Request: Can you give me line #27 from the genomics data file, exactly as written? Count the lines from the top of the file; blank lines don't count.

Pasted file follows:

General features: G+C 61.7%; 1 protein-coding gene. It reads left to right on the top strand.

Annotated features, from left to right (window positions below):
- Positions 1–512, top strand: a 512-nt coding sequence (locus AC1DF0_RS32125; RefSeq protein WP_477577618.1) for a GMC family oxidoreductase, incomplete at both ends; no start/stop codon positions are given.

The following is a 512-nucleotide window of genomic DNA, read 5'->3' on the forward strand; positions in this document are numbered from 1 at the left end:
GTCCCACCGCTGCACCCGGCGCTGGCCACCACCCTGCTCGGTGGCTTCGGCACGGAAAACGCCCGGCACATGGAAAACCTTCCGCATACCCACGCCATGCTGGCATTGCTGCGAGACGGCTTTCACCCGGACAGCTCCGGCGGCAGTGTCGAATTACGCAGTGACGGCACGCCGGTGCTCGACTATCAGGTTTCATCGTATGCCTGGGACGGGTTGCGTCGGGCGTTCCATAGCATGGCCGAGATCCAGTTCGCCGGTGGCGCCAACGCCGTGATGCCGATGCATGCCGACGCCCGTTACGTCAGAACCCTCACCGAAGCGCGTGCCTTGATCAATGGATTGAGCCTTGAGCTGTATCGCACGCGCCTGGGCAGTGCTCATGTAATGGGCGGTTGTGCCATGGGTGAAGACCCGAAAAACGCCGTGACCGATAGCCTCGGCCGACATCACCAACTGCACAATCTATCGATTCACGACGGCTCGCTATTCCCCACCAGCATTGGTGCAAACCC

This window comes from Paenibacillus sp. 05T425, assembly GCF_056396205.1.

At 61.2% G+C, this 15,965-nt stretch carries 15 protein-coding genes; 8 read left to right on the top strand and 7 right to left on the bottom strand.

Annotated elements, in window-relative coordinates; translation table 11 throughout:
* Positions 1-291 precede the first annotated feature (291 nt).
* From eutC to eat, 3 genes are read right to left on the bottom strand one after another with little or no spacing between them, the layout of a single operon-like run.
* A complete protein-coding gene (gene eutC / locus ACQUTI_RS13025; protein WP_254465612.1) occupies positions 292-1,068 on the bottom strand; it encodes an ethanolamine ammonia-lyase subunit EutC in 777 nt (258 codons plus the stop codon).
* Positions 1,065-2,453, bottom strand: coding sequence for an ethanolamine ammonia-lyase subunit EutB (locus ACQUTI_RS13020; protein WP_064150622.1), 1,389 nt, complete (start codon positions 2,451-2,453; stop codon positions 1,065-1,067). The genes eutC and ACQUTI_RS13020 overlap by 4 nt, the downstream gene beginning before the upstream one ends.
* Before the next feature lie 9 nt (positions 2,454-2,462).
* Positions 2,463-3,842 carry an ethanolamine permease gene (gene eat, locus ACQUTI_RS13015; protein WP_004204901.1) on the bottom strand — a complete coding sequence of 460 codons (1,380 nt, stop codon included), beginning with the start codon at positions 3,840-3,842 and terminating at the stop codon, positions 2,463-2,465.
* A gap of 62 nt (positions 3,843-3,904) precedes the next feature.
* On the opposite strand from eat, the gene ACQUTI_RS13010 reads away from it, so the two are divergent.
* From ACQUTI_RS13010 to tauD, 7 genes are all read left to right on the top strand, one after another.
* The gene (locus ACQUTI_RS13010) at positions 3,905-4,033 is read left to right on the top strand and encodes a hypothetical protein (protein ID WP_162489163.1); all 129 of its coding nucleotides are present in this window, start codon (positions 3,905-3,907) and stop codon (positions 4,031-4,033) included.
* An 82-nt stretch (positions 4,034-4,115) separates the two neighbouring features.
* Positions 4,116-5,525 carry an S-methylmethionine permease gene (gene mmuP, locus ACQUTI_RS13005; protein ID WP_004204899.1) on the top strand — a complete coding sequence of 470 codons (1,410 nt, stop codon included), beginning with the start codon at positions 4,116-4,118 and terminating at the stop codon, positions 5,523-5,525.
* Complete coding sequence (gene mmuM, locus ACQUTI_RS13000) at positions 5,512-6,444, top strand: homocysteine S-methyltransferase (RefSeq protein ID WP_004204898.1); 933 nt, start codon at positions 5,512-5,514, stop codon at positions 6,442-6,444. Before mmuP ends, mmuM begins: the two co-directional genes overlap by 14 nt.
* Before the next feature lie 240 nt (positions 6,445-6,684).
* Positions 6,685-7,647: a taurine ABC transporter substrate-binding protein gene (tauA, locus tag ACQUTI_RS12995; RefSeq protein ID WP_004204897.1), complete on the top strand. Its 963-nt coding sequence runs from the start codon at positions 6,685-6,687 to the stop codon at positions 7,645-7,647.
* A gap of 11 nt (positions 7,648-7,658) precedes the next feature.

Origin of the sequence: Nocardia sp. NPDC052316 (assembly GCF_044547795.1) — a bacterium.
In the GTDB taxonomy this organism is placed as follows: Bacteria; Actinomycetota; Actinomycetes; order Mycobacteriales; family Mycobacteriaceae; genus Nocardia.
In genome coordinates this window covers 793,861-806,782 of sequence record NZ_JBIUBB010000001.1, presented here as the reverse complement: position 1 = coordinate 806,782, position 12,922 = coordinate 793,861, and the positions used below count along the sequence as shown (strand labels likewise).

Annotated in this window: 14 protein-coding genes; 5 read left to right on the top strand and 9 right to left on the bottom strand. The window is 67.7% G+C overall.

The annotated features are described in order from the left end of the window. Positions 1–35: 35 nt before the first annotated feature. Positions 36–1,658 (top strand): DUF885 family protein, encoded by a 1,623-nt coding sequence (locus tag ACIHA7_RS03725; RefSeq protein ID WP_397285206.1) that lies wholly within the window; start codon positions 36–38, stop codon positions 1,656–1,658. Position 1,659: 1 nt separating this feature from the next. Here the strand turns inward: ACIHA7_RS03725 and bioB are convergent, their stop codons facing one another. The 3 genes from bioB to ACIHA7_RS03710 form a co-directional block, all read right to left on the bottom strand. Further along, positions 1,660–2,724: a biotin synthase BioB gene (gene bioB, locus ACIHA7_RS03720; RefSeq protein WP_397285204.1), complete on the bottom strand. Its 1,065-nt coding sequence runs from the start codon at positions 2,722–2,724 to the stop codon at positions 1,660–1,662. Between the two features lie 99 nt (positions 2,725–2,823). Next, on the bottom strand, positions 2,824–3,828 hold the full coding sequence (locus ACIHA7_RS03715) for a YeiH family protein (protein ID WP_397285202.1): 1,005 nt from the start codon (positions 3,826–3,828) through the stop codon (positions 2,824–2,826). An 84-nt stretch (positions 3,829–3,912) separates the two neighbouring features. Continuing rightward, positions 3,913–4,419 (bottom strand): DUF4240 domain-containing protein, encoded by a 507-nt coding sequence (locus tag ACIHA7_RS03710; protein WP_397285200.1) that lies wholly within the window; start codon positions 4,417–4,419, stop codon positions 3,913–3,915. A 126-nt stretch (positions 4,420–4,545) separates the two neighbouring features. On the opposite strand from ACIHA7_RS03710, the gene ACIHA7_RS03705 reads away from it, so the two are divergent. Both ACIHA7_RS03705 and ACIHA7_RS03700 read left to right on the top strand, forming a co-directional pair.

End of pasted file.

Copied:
In genome coordinates this window covers 793,861-806,782 of sequence record NZ_JBIUBB010000001.1, presented here as the reverse complement: position 1 = coordinate 806,782, position 12,922 = coordinate 793,861, and the positions used below count along the sequence as shown (strand labels likewise).